United States-China Sanctions: The Biden administration is reportedly laying the groundwork to place sanctions on surveillance-technology giant Hikvision (002415 CH, CNY, 42.49) for its role in alleged human rights violations. If implemented, the sanctions could affect a wide range of countries and customers that use the firm’s monitoring technology worldwide. The sanctions would also add to the strained U.S.-China relations and further drive the two countries apart diplomatically and economically.
United States-China Tariffs: Amid a legally required review of Trump-era tariffs against Chinese imports, officials in the Biden administration are reportedly split on whether to pare back the duties in order to cut consumer costs and reduce inflation.
- On one side, Treasury Secretary Yellen and Commerce Secretary Raimondo favor easing the tariffs on some of the roughly $360 billion of Chinese imports annually.
- On the other side, Trade Representative Tai and others are reluctant to relinquish U.S. leverage over China in a continuing effort to reshape Chinese economic behavior.
U.S. Monetary Policy: The Fed wraps up its latest monetary policy meeting today, with the officials expected to approve an aggressive 50-basis-point hike in the benchmark fed funds interest rate. If the action is as expected, it will mark the first time the Fed has raised rates at back-to-back policy meetings since 2006, and it will be the first 50-basis-point hike since 2000. The policymakers are also expected to detail a relatively quick run-off of bonds on the central bank’s balance sheet.
- We remain skeptical that the Fed can implement its entire planned program of tightening without causing financial market disruptions or contributing to a sharper-than-planned slowdown in the economy.
- Investors have already started backing away from the riskiest corporate bonds in the U.S. The value of junk bonds trading for 70 cents on the dollar or less, considered a sign of distress and a warning that a company may struggle to repay its debts, has climbed to $27 billion from about $14 billion at the end of 2021.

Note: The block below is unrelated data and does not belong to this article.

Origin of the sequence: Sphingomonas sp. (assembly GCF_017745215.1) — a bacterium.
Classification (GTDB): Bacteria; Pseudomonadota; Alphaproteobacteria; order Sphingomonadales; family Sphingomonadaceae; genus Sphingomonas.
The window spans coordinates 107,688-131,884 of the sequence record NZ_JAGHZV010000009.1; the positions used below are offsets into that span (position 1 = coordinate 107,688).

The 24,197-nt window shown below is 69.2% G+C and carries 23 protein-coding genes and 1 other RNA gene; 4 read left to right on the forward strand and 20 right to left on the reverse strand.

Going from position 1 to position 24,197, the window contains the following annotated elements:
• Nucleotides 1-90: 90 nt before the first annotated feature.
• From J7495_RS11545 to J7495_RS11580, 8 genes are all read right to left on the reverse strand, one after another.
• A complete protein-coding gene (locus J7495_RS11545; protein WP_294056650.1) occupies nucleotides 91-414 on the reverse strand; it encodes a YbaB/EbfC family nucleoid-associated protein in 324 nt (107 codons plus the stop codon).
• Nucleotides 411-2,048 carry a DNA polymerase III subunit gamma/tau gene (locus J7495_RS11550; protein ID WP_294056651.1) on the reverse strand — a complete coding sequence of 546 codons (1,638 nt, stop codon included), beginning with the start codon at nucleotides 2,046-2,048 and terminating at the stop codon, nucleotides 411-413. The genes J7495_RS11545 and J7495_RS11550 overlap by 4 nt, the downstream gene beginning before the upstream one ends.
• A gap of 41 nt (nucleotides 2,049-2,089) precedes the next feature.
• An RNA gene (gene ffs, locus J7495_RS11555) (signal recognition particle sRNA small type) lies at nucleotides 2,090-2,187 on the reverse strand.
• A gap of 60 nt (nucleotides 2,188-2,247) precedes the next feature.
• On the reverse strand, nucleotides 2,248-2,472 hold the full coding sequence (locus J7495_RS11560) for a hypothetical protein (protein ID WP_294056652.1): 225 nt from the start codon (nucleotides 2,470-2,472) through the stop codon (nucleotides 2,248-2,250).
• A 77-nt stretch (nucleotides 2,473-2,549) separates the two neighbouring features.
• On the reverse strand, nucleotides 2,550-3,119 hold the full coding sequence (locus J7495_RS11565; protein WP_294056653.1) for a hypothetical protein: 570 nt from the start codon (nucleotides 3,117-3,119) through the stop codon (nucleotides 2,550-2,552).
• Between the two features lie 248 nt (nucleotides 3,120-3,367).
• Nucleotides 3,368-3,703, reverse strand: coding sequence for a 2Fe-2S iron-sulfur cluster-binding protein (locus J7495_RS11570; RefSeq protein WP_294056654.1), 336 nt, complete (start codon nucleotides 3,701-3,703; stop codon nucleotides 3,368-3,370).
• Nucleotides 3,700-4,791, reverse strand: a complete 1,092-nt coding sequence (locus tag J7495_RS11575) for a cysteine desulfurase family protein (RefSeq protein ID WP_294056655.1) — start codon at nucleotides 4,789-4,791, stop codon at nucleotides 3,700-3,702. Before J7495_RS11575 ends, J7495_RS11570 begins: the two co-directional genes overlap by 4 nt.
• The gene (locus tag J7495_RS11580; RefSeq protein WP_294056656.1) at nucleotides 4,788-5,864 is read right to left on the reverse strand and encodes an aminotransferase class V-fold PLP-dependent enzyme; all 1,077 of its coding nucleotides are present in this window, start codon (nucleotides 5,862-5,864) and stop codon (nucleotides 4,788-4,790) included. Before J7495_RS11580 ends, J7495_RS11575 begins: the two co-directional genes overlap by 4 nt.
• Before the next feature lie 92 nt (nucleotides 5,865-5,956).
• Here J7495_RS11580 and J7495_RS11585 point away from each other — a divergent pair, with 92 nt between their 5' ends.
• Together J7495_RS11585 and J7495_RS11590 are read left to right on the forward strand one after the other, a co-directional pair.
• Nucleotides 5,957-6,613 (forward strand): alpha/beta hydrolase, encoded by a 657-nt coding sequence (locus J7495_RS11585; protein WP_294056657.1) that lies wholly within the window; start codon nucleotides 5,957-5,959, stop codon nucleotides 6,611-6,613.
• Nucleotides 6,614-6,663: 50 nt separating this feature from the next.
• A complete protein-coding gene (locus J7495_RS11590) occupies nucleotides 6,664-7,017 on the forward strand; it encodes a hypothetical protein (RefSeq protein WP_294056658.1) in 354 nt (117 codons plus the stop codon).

- Amid sky-high inflation, fiscal tightening, continued supply chain disruptions, and a blow to confidence from the Russia-Ukraine war, we think the risk of a sharp economic slowdown, recession, or financial market volatility in the next 12 to 18 months remains elevated.
- All the same, central banks around the world remain in aggressive inflation-fighting trim. The Reserve Bank of India announced an emergency hike in its benchmark repo rate to 4.40% from 4.00%. Separately, today, an influential German member of the European Central Bank’s executive board said she could see the ECB hiking rates in July for the first time since 2011.
COVID-19: Official data show confirmed cases have risen to 514,949,273 worldwide, with 6,241,184 deaths. The countries currently reporting the highest rates of new infections include Germany, South Korea, France, and Italy. (For an interactive chart that allows you to compare cases and deaths among countries, scaled by population, click here.) In the U.S., confirmed cases rose to 81,506,838, with 994,748 deaths. In data on the U.S. vaccination program, the number of people considered fully vaccinated now totals 219,849,502, equal to 66.2% of the total population.
- In the U.S., the Omicron BA.2 variant continues to spread, but it is still causing relatively few serious illnesses or hospitalizations. The seven-day average of people hospitalized with confirmed or suspected COVID-19 came in at 17,532 yesterday, up 18% from two weeks earlier.
- In Hong Kong, city officials unexpectedly announced an easing of pandemic social restrictions after new data suggested those rules led to a sharp economic contraction in the first quarter. However, officials in mainland China continue to maintain or even tighten restrictions despite the cost to the Chinese and global economies. In Beijing, for example, officials have suspended many public transport routes and closed subway stations to curb the spread of COVID-19. In Shanghai, millions have been under strict lockdown for more than a month.
Economic and Financial Market Impacts
- Some U.S. companies warn that COVID-19 lockdowns in Shanghai and elsewhere in China are denting sales, disrupting operations, and putting an added strain on supply chains that could be felt well into the summer.